Dion Lee Shanghai Fall 2024

“Was this the highest fashion show ever done in Shanghai?,” guests wondered as they walked into Dion Lee’s fall 2024 show. The semi-surprise (more on that later) presentation was hosted on the 100th floor of the Shanghai Financial Center, one of the tallest buildings in China. 

After celebrating a decade of showing at New York Fashion Week, Lee wanted to break the rhythm of the high-octane, bigger and louder shows that we had come to expect from him. The original plan was to show the collection in New York in a more intimate setting; perhaps at the space of his future store on Mercer street, which has been at a standstill because of logistical difficulties. “But the end of last year was so congested and busy that the reality of focusing on something like this [a show] for February, right after Christmas, was unrealistic,” said Lee. Just in that month of December, he celebrated a store opening in Miami during Art Basel, then unveiled a new Australian flagship in Melbourne. “Something had to give,” he added. With ten years under his belt, he said, also came the confidence to skip a NYFW season and look elsewhere. 

Lee has cemented himself as one of Australia’s most successful fashion exports, and his presence stateside is undeniable (see Taylor Swift in one of his knit corsets at the Super Bowl). The designer had planned a trip to China in 2020 to meet his buyers and retailers, but it got scrapped in the onset of the pandemic; with the launch of a Lunar New Year capsule in Shanghai earlier this year came the idea of revisiting that plan and activating in the city. Although many Western brands are keen to make themselves felt in China with a myriad events ranging from parties to exhibitions; Lee wanted to make a mark rather than become a footnote in a busy season.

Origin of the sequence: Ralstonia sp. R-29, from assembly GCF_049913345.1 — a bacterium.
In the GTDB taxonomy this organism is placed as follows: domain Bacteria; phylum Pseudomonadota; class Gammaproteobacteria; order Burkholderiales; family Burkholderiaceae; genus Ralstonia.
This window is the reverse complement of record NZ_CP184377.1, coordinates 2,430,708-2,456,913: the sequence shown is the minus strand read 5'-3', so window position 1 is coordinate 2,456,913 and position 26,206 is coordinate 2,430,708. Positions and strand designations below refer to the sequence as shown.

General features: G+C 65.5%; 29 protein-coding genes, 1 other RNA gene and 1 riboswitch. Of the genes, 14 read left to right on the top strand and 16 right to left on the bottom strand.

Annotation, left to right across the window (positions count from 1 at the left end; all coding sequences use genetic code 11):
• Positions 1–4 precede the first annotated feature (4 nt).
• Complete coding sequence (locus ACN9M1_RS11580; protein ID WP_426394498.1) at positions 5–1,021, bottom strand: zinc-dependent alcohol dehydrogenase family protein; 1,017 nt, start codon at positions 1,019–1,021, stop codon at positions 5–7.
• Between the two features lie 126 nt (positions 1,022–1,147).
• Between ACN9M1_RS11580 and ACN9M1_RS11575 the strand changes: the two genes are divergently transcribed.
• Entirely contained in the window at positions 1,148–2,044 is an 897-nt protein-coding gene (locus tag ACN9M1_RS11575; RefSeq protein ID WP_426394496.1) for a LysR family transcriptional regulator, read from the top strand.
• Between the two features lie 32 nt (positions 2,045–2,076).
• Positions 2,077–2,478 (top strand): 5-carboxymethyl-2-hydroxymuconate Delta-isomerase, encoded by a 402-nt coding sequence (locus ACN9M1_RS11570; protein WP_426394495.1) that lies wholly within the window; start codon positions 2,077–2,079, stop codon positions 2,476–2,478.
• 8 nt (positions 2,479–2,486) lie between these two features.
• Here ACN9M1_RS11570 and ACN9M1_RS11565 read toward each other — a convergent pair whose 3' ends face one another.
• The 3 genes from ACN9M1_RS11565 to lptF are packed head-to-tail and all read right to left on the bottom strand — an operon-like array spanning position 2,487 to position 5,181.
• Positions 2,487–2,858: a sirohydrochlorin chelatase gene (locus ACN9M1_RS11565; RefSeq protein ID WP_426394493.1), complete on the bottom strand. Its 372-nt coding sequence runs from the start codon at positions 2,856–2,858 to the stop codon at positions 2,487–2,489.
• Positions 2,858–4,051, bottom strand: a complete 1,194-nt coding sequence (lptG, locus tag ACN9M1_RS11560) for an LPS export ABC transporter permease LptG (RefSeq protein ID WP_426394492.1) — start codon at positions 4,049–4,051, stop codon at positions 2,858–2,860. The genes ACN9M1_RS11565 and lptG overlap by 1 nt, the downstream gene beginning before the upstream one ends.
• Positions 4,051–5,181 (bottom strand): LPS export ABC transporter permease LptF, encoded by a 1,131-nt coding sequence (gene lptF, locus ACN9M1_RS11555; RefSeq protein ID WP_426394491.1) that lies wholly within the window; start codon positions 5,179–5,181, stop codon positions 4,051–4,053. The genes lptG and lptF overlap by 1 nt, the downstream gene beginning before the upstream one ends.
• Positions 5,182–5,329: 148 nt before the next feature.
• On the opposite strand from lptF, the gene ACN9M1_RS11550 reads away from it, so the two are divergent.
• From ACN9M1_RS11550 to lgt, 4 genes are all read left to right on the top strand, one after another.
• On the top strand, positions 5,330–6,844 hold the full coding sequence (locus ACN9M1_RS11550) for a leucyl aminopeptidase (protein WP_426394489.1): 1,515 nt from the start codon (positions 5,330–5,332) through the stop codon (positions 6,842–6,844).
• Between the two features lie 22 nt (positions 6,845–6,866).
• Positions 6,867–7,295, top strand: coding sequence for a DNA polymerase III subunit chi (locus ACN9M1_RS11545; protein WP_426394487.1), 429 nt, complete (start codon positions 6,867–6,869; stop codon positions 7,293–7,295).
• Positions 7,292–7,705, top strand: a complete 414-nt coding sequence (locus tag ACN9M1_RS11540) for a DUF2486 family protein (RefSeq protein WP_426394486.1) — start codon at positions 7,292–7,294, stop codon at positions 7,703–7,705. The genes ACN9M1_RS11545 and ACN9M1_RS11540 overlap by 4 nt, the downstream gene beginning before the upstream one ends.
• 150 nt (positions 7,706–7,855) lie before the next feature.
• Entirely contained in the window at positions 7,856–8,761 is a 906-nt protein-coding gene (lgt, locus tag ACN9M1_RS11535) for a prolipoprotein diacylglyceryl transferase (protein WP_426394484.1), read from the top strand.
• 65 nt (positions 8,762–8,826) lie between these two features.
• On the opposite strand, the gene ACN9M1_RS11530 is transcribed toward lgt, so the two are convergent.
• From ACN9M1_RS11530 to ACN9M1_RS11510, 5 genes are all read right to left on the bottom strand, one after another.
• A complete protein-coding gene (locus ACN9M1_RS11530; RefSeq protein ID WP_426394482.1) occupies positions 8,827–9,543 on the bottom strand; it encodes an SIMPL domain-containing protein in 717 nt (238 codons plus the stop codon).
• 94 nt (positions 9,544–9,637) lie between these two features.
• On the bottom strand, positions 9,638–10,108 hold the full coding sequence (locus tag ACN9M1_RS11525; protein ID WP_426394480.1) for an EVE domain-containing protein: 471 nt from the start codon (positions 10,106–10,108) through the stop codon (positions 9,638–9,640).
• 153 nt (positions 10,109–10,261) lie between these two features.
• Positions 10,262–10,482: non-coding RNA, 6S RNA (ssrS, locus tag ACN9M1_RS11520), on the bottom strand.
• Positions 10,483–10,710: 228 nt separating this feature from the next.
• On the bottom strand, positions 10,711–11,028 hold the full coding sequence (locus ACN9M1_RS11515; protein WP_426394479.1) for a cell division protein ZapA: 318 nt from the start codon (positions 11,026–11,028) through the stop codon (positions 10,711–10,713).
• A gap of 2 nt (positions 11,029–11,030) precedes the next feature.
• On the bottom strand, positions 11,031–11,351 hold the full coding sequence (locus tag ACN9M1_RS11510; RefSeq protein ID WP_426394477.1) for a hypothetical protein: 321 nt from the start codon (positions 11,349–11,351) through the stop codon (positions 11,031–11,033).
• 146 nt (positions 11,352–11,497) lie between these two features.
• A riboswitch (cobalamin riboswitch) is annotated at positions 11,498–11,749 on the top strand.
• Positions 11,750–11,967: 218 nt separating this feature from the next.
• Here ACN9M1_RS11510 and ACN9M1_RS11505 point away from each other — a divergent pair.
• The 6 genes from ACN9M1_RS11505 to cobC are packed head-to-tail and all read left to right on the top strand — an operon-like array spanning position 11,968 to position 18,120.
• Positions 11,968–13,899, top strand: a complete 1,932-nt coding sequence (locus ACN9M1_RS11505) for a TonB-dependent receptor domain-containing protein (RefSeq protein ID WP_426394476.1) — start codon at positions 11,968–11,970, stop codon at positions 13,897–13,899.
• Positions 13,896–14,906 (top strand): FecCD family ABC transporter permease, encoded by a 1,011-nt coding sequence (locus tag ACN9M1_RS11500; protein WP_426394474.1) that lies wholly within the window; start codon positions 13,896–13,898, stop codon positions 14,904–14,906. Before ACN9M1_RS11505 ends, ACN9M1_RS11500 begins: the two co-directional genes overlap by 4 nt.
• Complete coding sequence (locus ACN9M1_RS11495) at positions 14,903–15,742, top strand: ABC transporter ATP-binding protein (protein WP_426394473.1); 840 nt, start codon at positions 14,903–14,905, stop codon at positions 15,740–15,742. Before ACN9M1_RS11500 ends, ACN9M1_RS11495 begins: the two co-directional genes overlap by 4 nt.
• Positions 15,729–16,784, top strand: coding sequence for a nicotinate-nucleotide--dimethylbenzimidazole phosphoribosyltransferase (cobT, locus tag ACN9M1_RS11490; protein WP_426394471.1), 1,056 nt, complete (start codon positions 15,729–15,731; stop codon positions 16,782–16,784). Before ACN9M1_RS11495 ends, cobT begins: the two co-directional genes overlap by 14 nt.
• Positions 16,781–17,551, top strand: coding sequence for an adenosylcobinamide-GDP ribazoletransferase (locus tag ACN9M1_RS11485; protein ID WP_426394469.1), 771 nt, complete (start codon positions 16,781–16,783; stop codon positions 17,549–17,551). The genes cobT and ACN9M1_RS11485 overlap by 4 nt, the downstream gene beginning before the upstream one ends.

And so just as golden hour struck, Lee’s star and fire motifs of the season shot across the sky as models crossed the all-glass observatory, framed by a panoramic view of Shanghai’s breathtaking skyline. Placing such celestial elements against the sky was pure serendipity, but that’s about all Lee left to chance here. This was a well-edited and precise outing for the designer. 

As usual, Lee riffed on a singular concept this season—the flame—and rendered it in an abundance of compelling fabrications. “It’s a symbol of creation and destruction,” Lee explained, adding he had considered the flame for both its beauty and treacherous ways. The collection began with a star-shaped criss-cross lapel, then moved into interpretations of the flame motif; printed on grungy tie-dye dresses, woven into intricate laces (one of which was meticulously beaded), and distressed on loose-fitting jeans. Lee dyed lucious faux fur coats—one of his models looked like a literal fireball on the runway—and embossed flames on his leather jackets and on the padded protective gear he employed as armor detailing to contrast his otherwise gossamer silhouettes.  

Lee’s show was off-schedule and had gone unannounced until just early this week. There was no ulterior motive for the secrecy other than Lee and his team being heads-down to pull the feat off. Needless to say they did. There was equal parts excitement and curiosity in his crowd, many of which donned outfits by the brand. The city looks good in head-to-toe Dion Lee, and Shanghai certainly looks good on Lee, too.

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